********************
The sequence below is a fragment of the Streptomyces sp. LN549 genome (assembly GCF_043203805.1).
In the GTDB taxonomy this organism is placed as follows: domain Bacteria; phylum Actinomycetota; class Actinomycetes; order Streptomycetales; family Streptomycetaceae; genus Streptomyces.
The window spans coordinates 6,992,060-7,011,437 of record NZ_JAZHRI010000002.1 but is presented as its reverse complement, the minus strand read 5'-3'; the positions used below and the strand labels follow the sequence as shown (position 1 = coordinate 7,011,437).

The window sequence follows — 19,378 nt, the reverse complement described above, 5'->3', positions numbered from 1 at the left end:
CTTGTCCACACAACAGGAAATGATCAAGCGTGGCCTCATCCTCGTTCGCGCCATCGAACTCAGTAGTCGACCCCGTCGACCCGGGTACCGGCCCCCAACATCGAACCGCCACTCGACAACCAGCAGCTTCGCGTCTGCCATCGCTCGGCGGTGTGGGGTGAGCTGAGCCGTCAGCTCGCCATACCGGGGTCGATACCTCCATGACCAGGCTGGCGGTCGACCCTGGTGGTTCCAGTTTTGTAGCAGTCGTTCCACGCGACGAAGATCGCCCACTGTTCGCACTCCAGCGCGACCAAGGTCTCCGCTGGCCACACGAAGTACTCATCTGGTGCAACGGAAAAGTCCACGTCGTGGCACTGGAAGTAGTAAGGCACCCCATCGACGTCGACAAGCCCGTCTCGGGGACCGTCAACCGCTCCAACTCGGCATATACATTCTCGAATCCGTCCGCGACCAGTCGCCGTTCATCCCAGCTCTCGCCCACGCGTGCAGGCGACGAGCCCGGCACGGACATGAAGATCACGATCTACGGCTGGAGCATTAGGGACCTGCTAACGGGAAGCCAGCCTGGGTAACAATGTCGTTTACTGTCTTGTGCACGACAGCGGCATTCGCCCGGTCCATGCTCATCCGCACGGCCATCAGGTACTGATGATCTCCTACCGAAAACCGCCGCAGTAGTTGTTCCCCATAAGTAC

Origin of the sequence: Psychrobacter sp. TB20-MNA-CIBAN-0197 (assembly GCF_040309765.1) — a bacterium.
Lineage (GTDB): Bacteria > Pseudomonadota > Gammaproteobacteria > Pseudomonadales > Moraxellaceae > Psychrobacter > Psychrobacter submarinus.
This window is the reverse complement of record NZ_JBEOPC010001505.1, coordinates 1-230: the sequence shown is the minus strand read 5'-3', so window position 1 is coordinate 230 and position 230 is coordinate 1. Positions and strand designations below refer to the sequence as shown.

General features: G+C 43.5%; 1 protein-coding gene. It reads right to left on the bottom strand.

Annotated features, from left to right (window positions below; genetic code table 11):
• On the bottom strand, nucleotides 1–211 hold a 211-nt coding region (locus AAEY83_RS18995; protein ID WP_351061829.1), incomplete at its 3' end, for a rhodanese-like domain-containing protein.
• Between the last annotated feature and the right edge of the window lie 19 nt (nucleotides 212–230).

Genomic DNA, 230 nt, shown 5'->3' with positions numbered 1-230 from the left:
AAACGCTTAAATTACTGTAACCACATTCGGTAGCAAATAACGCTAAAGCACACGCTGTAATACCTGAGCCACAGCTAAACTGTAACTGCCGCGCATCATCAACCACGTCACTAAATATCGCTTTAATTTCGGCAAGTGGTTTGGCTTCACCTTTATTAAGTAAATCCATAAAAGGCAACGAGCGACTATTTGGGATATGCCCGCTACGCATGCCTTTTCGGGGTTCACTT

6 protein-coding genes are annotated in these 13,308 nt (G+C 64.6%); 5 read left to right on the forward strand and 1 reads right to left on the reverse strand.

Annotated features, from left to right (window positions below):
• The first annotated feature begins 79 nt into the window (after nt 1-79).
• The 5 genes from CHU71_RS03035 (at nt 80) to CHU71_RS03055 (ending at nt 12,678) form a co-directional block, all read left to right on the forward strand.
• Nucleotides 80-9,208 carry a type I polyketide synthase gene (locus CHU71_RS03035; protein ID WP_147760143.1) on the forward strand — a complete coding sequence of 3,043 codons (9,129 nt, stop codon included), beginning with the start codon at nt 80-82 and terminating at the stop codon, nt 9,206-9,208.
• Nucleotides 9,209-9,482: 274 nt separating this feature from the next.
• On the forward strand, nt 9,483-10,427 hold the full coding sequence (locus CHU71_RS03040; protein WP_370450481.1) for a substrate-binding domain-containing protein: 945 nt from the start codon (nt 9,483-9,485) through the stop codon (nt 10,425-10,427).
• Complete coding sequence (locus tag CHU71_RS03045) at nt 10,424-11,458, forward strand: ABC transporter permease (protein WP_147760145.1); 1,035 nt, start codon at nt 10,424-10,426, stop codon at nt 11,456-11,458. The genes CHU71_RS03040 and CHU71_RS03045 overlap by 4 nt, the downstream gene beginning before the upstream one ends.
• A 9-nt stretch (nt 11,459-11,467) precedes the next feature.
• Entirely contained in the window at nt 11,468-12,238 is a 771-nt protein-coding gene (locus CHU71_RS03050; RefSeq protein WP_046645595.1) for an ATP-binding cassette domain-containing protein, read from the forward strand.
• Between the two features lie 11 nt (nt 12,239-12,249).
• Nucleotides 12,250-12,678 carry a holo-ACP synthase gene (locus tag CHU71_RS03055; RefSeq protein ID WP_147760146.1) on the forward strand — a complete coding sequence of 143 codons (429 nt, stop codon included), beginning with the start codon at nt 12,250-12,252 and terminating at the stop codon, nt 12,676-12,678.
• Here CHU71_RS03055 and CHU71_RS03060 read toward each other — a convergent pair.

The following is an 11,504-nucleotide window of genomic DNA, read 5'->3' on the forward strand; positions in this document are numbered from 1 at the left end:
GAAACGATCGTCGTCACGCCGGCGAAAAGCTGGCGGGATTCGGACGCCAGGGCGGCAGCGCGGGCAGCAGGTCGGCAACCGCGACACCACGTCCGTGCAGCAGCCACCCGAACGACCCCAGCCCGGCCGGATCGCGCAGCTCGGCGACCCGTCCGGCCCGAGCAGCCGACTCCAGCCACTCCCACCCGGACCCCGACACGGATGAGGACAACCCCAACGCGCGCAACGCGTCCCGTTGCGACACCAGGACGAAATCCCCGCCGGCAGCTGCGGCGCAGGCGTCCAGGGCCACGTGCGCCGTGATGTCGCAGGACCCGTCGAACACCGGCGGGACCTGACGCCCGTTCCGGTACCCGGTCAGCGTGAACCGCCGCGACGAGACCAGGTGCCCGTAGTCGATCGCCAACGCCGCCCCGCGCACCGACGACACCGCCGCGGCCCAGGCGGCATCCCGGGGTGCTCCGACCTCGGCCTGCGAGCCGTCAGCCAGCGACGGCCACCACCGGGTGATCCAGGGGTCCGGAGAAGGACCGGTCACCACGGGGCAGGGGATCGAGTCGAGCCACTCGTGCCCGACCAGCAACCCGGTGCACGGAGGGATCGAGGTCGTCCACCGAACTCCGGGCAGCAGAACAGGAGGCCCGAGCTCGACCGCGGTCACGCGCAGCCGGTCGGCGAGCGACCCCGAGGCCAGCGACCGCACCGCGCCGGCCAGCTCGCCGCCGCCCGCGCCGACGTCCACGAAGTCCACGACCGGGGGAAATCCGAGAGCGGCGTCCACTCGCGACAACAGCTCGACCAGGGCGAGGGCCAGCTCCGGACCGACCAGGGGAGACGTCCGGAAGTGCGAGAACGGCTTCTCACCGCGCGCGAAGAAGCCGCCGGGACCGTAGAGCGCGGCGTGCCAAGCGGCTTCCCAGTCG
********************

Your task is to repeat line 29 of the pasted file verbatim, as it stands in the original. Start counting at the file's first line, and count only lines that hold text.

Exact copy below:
GAAACGATCGTCGTCACGCCGGCGAAAAGCTGGCGGGATTCGGACGCCAGGGCGGCAGCGCGGGCAGCAGGTCGGCAACCGCGACACCACGTCCGTGCAGCAGCCACCCGAACGACCCCAGCCCGGCCGGATCGCGCAGCTCGGCGACCCGTCCGGCCCGAGCAGCCGACTCCAGCCACTCCCACCCGGACCCCGACACGGATGAGGACAACCCCAACGCGCGCAACGCGTCCCGTTGCGACACCAGGACGAAATCCCCGCCGGCAGCTGCGGCGCAGGCGTCCAGGGCCACGTGCGCCGTGATGTCGCAGGACCCGTCGAACACCGGCGGGACCTGACGCCCGTTCCGGTACCCGGTCAGCGTGAACCGCCGCGACGAGACCAGGTGCCCGTAGTCGATCGCCAACGCCGCCCCGCGCACCGACGACACCGCCGCGGCCCAGGCGGCATCCCGGGGTGCTCCGACCTCGGCCTGCGAGCCGTCAGCCAGCGACGGCCACCACCGGGTGATCCAGGGGTCCGGAGAAGGACCGGTCACCACGGGGCAGGGGATCGAGTCGAGCCACTCGTGCCCGACCAGCAACCCGGTGCACGGAGGGATCGAGGTCGTCCACCGAACTCCGGGCAGCAGAACAGGAGGCCCGAGCTCGACCGCGGTCACGCGCAGCCGGTCGGCGAGCGACCCCGAGGCCAGCGACCGCACCGCGCCGGCCAGCTCGCCGCCGCCCGCGCCGACGTCCACGAAGTCCACGACCGGGGGAAATCCGAGAGCGGCGTCCACTCGCGACAACAGCTCGACCAGGGCGAGGGCCAGCTCCGGACCGACCAGGGGAGACGTCCGGAAGTGCGAGAACGGCTTCTCACCGCGCGCGAAGAAGCCGCCGGGACCGTAGAGCGCGGCGTGCCAAGCGGCTTCCCAGTCG